Condensed Matter Seminar Series

Federico Mazzola

University of Venice Ca'Foscari, CNR

Hide and seek in the electron’s world

For many years, since the beginning of the 19th century, the existence of magnetism in low dimensions has been both desired and controversial. It was long thought, that magnetic orders in low dimensional systems could not be realized at temperatures different from zero. At least, this was what the Mermin-Wagner theorem stated for isolated Heisenberg spins. The scarcity of low-dimensional materials with magnetic properties, and the partial understanding of the role of spin-anisotropy have supported this picture for several decades.

In three-dimensions, magnetism has revolutionized our everyday life, enabling familiar technologies which are of common use. A few examples include computers’ memories, RAM, hard-disks, key cards, credit cards, electric batteries, light, and distance sensors. This relentless pace of development has motivated the search for magnetism in systems with increasingly smaller sizes.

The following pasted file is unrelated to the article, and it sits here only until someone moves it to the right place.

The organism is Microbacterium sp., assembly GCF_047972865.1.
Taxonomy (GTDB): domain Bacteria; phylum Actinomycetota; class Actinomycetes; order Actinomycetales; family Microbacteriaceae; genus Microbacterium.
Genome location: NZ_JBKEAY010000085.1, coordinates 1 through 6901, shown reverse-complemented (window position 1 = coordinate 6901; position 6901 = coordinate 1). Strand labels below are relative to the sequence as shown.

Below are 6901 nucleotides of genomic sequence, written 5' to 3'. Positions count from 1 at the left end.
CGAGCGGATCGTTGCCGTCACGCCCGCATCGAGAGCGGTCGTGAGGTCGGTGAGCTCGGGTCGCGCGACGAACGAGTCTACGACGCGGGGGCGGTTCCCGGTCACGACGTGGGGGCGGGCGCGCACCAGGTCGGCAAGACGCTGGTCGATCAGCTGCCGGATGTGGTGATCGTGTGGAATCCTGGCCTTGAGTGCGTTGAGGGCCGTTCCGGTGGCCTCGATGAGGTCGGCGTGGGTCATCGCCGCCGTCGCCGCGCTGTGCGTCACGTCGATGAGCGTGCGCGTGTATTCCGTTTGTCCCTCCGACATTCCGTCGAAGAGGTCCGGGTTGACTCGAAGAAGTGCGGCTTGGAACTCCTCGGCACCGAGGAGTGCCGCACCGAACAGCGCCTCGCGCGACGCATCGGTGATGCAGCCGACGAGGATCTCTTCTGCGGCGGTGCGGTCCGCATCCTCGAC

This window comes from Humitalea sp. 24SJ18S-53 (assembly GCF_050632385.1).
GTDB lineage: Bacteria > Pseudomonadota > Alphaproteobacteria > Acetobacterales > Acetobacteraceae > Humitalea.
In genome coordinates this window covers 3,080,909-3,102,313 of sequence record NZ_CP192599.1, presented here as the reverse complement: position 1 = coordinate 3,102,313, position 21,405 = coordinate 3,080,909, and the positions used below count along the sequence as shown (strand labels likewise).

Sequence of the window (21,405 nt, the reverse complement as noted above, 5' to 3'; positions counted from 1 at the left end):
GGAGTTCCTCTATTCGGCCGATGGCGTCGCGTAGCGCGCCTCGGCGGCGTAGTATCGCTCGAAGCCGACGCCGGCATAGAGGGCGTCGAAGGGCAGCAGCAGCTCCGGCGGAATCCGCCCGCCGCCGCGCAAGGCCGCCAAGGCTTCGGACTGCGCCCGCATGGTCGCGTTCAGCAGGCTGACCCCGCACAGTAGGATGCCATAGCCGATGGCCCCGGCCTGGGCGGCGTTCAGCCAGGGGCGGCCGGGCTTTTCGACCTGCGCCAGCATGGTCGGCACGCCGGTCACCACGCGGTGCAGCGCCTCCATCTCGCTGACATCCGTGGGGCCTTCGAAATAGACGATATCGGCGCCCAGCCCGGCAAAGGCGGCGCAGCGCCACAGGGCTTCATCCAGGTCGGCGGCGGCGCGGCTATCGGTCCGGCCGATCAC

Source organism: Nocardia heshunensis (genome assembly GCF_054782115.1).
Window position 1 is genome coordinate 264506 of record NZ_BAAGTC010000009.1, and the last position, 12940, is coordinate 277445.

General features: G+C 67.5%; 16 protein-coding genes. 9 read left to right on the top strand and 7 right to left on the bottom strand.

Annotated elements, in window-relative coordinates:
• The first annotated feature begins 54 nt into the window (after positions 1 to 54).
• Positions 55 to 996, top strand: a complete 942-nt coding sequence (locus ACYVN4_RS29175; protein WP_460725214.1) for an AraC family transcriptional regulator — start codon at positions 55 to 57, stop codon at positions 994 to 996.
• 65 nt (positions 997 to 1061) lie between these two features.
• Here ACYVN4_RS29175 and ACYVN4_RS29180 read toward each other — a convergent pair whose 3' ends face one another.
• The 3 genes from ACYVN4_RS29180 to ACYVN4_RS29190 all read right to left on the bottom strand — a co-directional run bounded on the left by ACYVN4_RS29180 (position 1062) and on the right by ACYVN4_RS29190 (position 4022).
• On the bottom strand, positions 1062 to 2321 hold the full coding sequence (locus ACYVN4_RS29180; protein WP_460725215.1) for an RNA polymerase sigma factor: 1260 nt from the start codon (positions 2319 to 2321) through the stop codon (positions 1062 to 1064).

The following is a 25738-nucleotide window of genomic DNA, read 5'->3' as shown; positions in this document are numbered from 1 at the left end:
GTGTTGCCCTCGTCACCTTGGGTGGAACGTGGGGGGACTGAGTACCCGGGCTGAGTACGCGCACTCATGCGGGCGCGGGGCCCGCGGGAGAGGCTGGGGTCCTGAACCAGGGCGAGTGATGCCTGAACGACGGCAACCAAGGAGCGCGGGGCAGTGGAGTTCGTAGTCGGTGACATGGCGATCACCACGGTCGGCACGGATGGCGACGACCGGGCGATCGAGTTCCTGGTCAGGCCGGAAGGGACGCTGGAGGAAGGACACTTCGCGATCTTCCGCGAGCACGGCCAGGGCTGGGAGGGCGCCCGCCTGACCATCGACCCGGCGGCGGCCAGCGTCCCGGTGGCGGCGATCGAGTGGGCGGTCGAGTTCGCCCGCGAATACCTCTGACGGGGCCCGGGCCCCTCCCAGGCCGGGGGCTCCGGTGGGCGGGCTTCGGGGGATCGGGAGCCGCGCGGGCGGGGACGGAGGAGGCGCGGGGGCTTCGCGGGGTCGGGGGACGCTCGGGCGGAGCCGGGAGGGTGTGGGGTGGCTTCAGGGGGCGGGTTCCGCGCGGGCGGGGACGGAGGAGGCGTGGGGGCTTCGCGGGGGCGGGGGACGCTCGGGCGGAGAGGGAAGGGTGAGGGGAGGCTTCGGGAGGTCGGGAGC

With cooperation of experimental and theoretical physics, researchers discovered that spin-anisotropy can stabilize low-dimensional magnetism. In this, spin-orbit coupling plays an important role. Surface experimental probes, such as angle-resolved photoelectron spectroscopy provide researchers access to the electronic structure of solids. Despite the advances in the field, recently, new forms of surface local magnetism completely different from standard descriptions have appeared.

Here, I aim to give an overview of a new powerful methodology to uncover hidden phases of electrons, including spins, and magnetism which was so fare elusive. I will do this starting from simple concepts and showing, at the end, my current research. Students are most welcome to ask questions at any time.